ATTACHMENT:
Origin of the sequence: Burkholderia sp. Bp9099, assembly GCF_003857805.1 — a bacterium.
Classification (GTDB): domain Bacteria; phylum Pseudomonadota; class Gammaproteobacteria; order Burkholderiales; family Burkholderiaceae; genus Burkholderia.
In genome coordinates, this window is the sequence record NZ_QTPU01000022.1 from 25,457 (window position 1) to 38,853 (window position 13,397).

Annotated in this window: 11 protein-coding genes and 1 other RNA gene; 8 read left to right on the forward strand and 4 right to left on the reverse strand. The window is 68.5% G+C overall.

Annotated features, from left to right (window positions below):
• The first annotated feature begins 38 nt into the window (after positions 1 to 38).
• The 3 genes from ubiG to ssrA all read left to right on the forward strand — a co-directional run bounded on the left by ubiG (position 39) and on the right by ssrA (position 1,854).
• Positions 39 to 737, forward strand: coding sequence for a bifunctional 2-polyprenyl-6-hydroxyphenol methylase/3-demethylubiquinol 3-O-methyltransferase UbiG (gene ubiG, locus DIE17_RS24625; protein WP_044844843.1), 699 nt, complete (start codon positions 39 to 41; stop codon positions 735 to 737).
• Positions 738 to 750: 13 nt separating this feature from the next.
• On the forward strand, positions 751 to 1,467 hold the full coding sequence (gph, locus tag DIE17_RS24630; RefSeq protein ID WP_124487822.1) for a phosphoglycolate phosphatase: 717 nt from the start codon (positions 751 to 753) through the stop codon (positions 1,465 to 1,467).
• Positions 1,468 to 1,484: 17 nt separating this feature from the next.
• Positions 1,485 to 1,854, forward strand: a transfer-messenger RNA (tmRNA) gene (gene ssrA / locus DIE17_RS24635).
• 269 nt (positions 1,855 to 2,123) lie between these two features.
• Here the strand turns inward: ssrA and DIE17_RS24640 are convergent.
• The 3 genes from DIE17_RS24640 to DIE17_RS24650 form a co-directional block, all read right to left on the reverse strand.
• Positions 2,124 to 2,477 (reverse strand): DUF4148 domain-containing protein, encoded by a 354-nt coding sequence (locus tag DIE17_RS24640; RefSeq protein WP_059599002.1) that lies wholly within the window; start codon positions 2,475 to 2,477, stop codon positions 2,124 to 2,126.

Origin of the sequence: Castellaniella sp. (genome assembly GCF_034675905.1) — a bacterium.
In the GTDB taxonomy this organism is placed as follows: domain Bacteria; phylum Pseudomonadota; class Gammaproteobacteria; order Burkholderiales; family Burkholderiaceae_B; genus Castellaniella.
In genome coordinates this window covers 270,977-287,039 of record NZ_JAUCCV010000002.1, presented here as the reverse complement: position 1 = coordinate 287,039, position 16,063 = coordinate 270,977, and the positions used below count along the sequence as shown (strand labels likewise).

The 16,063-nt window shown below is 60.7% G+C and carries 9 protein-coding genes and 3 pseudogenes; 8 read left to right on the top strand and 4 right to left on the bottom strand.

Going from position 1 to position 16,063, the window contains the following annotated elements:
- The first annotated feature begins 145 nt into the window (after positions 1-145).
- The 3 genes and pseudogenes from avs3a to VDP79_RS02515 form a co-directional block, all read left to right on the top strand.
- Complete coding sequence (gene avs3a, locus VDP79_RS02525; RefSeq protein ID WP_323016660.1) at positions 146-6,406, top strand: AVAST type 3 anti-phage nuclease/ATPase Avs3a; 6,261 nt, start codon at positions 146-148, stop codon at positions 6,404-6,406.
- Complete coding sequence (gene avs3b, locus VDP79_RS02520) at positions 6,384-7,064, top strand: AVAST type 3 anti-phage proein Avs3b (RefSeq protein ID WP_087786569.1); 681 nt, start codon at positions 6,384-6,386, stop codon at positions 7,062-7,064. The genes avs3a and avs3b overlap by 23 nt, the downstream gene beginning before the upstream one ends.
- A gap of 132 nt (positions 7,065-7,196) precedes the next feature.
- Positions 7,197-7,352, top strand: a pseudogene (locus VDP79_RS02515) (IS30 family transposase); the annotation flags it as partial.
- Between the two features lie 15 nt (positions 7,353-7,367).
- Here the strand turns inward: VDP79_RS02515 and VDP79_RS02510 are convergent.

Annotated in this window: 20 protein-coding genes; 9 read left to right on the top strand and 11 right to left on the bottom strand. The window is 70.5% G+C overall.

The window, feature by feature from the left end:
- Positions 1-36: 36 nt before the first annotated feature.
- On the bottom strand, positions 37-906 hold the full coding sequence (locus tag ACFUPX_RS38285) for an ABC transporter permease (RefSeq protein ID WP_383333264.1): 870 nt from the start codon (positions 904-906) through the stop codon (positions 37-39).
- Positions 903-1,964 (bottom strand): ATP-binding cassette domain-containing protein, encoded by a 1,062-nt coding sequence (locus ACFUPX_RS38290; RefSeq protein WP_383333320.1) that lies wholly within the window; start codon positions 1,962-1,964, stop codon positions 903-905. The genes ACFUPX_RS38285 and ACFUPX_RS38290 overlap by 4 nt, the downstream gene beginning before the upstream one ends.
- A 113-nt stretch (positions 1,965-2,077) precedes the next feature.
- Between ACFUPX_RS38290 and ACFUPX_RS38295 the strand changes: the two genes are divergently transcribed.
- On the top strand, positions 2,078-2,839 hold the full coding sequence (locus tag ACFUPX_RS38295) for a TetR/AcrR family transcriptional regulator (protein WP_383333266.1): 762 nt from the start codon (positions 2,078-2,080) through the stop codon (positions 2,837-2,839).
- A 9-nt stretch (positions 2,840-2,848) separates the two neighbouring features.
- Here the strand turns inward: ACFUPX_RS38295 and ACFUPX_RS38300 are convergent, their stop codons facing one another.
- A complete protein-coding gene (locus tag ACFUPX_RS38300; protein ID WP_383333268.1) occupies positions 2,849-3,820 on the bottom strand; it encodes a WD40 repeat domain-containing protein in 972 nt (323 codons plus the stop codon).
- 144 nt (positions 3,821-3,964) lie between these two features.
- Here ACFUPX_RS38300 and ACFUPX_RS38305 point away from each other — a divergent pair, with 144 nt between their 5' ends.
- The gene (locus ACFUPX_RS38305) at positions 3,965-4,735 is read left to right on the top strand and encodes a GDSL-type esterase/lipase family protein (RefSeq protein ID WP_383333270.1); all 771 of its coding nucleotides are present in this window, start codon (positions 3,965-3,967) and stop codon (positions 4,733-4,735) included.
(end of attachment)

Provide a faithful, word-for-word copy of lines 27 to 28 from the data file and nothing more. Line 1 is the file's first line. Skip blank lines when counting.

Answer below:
- Positions 7,197-7,352, top strand: a pseudogene (locus VDP79_RS02515) (IS30 family transposase); the annotation flags it as partial.
- Between the two features lie 15 nt (positions 7,353-7,367).